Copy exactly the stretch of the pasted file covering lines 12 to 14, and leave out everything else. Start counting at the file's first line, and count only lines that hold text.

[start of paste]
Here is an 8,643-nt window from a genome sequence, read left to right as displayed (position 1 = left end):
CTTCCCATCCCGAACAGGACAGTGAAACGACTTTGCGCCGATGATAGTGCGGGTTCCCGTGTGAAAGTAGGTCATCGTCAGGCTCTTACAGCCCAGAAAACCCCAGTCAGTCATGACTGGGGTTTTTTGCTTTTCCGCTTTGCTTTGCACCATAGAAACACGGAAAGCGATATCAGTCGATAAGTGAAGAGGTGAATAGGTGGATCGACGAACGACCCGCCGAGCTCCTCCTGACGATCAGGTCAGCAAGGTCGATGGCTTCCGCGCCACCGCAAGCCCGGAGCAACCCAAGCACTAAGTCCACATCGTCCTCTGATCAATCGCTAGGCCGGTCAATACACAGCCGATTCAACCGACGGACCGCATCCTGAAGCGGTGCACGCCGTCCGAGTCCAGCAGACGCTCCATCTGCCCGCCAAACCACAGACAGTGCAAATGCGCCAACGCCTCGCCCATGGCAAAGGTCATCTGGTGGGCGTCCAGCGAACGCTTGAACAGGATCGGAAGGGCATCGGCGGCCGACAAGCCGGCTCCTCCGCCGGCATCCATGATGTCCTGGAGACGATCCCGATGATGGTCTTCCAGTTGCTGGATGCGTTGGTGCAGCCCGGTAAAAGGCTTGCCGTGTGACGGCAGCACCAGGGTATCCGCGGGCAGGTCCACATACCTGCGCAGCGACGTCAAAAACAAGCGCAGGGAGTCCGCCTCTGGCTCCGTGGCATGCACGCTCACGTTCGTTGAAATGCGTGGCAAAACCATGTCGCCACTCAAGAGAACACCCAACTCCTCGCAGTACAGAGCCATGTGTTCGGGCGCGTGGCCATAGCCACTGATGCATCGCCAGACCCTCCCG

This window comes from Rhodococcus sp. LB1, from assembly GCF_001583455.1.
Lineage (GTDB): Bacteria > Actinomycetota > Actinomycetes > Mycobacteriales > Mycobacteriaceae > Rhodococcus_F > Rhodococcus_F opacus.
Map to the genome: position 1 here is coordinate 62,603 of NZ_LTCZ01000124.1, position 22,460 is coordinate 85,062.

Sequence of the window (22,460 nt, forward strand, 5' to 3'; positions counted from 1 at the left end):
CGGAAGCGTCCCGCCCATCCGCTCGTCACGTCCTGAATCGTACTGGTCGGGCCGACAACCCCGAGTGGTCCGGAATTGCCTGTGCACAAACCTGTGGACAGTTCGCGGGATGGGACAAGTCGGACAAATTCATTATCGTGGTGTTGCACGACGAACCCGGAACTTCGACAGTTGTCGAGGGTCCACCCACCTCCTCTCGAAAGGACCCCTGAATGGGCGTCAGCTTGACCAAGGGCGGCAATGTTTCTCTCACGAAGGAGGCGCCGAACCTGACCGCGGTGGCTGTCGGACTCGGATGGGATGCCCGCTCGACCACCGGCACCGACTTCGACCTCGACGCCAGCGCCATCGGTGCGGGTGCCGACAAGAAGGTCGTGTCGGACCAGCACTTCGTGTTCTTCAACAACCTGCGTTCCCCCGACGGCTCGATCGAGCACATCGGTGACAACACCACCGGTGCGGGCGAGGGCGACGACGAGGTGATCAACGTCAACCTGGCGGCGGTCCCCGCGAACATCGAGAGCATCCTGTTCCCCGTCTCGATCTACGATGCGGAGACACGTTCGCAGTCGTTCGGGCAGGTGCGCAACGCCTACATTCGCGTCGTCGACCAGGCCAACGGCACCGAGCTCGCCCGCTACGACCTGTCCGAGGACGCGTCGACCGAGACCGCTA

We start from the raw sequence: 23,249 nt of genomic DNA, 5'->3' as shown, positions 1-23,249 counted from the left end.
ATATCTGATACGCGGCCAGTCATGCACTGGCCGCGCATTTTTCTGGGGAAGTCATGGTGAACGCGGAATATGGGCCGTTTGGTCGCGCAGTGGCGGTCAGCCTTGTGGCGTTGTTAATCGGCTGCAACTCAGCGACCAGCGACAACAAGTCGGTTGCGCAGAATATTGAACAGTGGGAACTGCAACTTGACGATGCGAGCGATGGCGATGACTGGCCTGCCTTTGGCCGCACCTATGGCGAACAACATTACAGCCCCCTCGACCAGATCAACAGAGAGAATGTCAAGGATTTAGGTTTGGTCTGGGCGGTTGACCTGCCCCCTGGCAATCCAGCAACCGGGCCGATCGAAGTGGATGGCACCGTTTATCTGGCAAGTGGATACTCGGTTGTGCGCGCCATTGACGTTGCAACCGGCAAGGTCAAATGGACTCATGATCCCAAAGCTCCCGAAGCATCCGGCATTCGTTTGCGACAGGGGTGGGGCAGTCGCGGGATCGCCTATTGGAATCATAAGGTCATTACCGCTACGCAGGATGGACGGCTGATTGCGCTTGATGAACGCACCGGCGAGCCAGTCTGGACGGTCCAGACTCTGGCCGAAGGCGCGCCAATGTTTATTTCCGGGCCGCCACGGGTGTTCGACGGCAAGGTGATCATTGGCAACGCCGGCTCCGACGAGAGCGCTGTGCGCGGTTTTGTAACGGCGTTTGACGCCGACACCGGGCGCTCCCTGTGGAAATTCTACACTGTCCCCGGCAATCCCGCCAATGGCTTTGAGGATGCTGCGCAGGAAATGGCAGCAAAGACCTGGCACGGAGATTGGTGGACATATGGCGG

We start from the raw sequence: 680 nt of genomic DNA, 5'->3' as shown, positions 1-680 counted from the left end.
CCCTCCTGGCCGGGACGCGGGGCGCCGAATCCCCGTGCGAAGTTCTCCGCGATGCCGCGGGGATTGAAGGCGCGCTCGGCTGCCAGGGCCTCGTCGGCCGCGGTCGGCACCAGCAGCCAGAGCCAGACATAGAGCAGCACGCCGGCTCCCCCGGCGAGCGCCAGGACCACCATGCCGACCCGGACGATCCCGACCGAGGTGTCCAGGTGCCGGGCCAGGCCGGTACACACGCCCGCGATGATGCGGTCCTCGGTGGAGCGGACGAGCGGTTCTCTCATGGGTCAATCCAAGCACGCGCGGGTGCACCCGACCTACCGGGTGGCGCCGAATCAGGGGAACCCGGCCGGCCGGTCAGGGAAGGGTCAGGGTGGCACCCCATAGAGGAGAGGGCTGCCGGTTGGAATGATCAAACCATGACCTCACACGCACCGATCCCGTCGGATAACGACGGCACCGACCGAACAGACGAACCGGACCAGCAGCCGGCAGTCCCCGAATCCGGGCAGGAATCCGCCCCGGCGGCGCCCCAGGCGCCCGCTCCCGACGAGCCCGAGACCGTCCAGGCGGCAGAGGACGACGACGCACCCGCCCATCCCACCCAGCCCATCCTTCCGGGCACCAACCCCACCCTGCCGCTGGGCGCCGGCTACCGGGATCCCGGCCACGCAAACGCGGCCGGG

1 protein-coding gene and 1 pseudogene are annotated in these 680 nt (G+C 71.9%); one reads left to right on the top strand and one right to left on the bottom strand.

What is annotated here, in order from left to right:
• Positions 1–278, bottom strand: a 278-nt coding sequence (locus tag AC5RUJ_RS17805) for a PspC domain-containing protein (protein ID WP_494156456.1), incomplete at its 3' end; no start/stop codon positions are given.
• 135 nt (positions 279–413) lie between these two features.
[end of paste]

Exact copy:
1 protein-coding gene and 1 pseudogene are annotated in these 680 nt (G+C 71.9%); one reads left to right on the top strand and one right to left on the bottom strand.

What is annotated here, in order from left to right:
• Positions 1–278, bottom strand: a 278-nt coding sequence (locus tag AC5RUJ_RS17805) for a PspC domain-containing protein (protein ID WP_494156456.1), incomplete at its 3' end; no start/stop codon positions are given.